“Every dollar of it,” assented the other.
“It ain’t likely he’s made a will. Who’s goin’ to heir it? He ’ain’t got a relation that I know of. All the folks I ever heard of his havin’, since I can remember, was his step-father an’ his brother Sam, an’ they died twenty odd years ago.”
“Adoniram Judd’s father was Simon Basset’s mother’s cousin.”
“Yes, he was. They both come from Westbrook, where I was born.”
“Now they can pay off the mortgage, and get Henry’s eyes fixed.”
“Adoniram Judd ain’t goin’ to get all that money!”
“I wouldn’t sell ye his chance on ’t for forty thousand dollars.”
During Jerome’s absence at Simon Basset’s, Squire Eben Merritt’s wife came across lots to the Edwardses’ house. A little red shawl over her shoulders stood out triangularly to the gusts of spring wind; a forked end of red ribbon on her bonnet fluttered sharply. Abigail Merritt moved with nervous impetus across the fields, like an erratic thread of separate purpose through an even web. All the red of the spring landscape was in the swift passing of her garments. All that was not in straight parallels of accord with the universal yielding of nature to the simplest law of growth was in her soul. She passed on her own errand, cutting, as it were, a swath of spirit through the soft influence of the spring. Abigail Merritt’s mouth was tightly shut, her eyes were narrow gleams of resolution, there were red spots on her cheeks. She had left Lucina weeping on the bed in her little chamber; she had said nothing to her, nor her husband, but she had resolved upon her own course of action.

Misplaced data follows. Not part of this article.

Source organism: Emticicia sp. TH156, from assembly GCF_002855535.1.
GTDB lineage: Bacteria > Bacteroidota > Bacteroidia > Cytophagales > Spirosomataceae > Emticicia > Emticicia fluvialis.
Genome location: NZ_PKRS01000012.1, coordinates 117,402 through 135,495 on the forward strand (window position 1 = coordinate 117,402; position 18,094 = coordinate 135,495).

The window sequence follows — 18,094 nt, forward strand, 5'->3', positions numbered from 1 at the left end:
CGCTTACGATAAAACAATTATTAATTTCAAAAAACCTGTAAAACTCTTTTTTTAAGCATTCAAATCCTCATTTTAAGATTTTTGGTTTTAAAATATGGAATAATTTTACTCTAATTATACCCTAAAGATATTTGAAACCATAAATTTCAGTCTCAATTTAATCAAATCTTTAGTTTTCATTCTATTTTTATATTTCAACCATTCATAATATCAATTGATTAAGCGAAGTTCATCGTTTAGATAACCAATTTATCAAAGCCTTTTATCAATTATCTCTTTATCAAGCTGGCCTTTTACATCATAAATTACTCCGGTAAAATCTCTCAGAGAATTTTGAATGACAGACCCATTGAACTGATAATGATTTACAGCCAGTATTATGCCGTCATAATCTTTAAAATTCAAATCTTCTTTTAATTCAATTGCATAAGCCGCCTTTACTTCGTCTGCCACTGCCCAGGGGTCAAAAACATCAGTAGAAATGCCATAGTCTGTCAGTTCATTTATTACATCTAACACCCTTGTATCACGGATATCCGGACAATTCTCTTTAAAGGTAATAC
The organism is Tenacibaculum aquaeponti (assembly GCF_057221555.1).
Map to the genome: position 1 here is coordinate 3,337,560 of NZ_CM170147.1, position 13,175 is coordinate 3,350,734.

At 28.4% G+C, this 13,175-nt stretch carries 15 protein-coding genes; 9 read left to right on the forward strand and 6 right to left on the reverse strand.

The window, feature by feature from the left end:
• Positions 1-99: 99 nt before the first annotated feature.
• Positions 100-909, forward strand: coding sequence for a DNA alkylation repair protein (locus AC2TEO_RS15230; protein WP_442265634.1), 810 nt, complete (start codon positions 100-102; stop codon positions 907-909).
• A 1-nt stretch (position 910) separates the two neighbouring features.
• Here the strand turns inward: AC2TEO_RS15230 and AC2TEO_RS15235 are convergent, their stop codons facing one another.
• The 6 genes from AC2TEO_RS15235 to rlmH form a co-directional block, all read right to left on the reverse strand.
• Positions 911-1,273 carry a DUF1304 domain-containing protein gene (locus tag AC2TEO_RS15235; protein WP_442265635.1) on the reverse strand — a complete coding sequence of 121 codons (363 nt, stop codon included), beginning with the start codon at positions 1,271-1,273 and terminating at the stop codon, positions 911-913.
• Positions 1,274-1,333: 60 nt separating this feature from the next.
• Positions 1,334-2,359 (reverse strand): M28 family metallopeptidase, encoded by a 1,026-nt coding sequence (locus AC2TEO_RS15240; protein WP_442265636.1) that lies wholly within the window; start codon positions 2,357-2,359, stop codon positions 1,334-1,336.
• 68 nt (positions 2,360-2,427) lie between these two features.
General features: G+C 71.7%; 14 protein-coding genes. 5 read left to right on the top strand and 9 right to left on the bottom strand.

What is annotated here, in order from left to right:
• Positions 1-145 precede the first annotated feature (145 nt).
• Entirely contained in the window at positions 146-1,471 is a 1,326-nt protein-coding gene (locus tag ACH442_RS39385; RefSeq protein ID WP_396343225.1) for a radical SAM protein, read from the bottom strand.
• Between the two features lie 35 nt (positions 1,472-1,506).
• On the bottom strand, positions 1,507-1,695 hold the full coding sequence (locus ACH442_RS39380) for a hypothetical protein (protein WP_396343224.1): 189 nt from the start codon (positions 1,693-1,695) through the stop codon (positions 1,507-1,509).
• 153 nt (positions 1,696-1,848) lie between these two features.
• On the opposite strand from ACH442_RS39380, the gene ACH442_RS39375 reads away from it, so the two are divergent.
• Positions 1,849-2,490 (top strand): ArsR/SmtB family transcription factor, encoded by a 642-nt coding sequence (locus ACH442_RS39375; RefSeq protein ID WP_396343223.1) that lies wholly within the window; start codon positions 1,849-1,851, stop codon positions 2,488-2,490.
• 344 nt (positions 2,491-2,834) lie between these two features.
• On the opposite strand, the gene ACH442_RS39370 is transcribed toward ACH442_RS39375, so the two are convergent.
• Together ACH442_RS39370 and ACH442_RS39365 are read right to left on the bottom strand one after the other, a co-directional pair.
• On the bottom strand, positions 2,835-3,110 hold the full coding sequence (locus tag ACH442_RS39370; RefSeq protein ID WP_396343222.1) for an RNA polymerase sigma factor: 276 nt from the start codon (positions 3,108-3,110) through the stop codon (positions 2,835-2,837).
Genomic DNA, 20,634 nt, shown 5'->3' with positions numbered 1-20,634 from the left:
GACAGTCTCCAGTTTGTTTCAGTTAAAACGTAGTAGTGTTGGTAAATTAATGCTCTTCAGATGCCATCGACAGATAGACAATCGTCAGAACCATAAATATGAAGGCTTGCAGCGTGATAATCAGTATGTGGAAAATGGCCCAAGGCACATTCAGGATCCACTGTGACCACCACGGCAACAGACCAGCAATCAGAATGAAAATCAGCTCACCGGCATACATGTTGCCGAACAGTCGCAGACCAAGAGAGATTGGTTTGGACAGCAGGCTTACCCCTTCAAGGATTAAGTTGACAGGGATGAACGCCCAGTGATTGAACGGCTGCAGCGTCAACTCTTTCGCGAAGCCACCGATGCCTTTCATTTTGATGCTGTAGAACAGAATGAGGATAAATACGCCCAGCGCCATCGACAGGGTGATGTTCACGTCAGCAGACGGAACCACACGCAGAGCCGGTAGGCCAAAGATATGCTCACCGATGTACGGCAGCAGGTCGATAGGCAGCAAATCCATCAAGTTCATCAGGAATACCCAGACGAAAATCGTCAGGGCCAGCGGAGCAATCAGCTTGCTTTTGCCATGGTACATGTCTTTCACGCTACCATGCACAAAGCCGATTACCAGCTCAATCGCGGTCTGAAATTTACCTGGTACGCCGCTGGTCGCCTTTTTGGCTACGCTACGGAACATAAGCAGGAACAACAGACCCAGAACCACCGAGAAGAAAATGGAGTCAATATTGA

“It is time something was done,” said Abigail Merritt, nodding to herself in the glass as she tied on her bonnet, “and I am going to do it.”
When she reached the Edwardses’ house, she stepped briskly up the path, bowing to Mrs. Edwards in the window, and Elmira opened the door before she knocked.
“Good-afternoon; I would like to see your brother a moment,” Abigail announced, abruptly.
“He isn’t at home,” said Elmira; “something has happened at Simon Basset’s—I don’t know what. A boy came after Jerome, and he hurried off. Father’s gone too.” Elmira blushed all over her face and neck as she spoke. “Jerome will be sorry he wasn’t at home,” she added. She had a curious sense of innocent confusion over the situation.
Mrs. Edwards blushed too, like an echo, though she gave her little dark head an impatient toss.
“Then please ask your brother if he will be so kind as to come to the Squire’s after supper to-night,” she returned, in her smart, prettily dictatorial way, and took leave at once, though Elmira urged her politely to come in and rest and wait for her brother’s return.
She gave the message to Jerome when he came home. “What do you suppose she wants of you?” she asked, wonderingly. Jerome shook his head.